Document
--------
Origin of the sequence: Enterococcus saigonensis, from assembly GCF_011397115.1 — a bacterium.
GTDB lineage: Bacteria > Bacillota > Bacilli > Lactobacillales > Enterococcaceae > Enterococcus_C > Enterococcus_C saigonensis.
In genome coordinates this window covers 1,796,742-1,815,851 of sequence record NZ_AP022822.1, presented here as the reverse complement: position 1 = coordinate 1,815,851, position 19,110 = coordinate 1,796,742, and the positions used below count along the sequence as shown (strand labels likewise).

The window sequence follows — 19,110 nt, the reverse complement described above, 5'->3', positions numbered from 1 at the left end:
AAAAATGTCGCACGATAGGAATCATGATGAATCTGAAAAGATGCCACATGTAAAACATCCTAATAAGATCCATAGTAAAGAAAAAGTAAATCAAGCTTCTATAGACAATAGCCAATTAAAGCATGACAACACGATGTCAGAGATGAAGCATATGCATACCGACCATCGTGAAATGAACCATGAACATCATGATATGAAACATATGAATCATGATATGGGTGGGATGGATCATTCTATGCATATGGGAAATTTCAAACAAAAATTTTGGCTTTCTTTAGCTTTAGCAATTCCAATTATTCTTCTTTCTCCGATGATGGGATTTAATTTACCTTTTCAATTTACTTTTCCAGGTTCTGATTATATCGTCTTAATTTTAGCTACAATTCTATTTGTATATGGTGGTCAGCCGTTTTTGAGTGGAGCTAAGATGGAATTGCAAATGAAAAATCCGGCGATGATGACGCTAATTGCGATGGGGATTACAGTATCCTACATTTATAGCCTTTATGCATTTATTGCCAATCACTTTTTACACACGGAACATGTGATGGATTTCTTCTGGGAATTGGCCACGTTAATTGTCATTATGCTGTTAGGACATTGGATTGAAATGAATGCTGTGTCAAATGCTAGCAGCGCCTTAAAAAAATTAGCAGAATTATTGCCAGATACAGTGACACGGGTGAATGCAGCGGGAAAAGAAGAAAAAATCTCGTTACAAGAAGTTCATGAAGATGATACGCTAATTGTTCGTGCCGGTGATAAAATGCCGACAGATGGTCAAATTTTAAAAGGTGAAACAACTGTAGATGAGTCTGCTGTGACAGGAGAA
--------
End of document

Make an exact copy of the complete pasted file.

Origin of the sequence: Enterococcus saigonensis, from assembly GCF_011397115.1 — a bacterium.
GTDB lineage: Bacteria > Bacillota > Bacilli > Lactobacillales > Enterococcaceae > Enterococcus_C > Enterococcus_C saigonensis.
In genome coordinates this window covers 1,796,742-1,815,851 of sequence record NZ_AP022822.1, presented here as the reverse complement: position 1 = coordinate 1,815,851, position 19,110 = coordinate 1,796,742, and the positions used below count along the sequence as shown (strand labels likewise).

The window sequence follows — 19,110 nt, the reverse complement described above, 5'->3', positions numbered from 1 at the left end:
AAAAATGTCGCACGATAGGAATCATGATGAATCTGAAAAGATGCCACATGTAAAACATCCTAATAAGATCCATAGTAAAGAAAAAGTAAATCAAGCTTCTATAGACAATAGCCAATTAAAGCATGACAACACGATGTCAGAGATGAAGCATATGCATACCGACCATCGTGAAATGAACCATGAACATCATGATATGAAACATATGAATCATGATATGGGTGGGATGGATCATTCTATGCATATGGGAAATTTCAAACAAAAATTTTGGCTTTCTTTAGCTTTAGCAATTCCAATTATTCTTCTTTCTCCGATGATGGGATTTAATTTACCTTTTCAATTTACTTTTCCAGGTTCTGATTATATCGTCTTAATTTTAGCTACAATTCTATTTGTATATGGTGGTCAGCCGTTTTTGAGTGGAGCTAAGATGGAATTGCAAATGAAAAATCCGGCGATGATGACGCTAATTGCGATGGGGATTACAGTATCCTACATTTATAGCCTTTATGCATTTATTGCCAATCACTTTTTACACACGGAACATGTGATGGATTTCTTCTGGGAATTGGCCACGTTAATTGTCATTATGCTGTTAGGACATTGGATTGAAATGAATGCTGTGTCAAATGCTAGCAGCGCCTTAAAAAAATTAGCAGAATTATTGCCAGATACAGTGACACGGGTGAATGCAGCGGGAAAAGAAGAAAAAATCTCGTTACAAGAAGTTCATGAAGATGATACGCTAATTGTTCGTGCCGGTGATAAAATGCCGACAGATGGTCAAATTTTAAAAGGTGAAACAACTGTAGATGAGTCTGCTGTGACAGGAGAA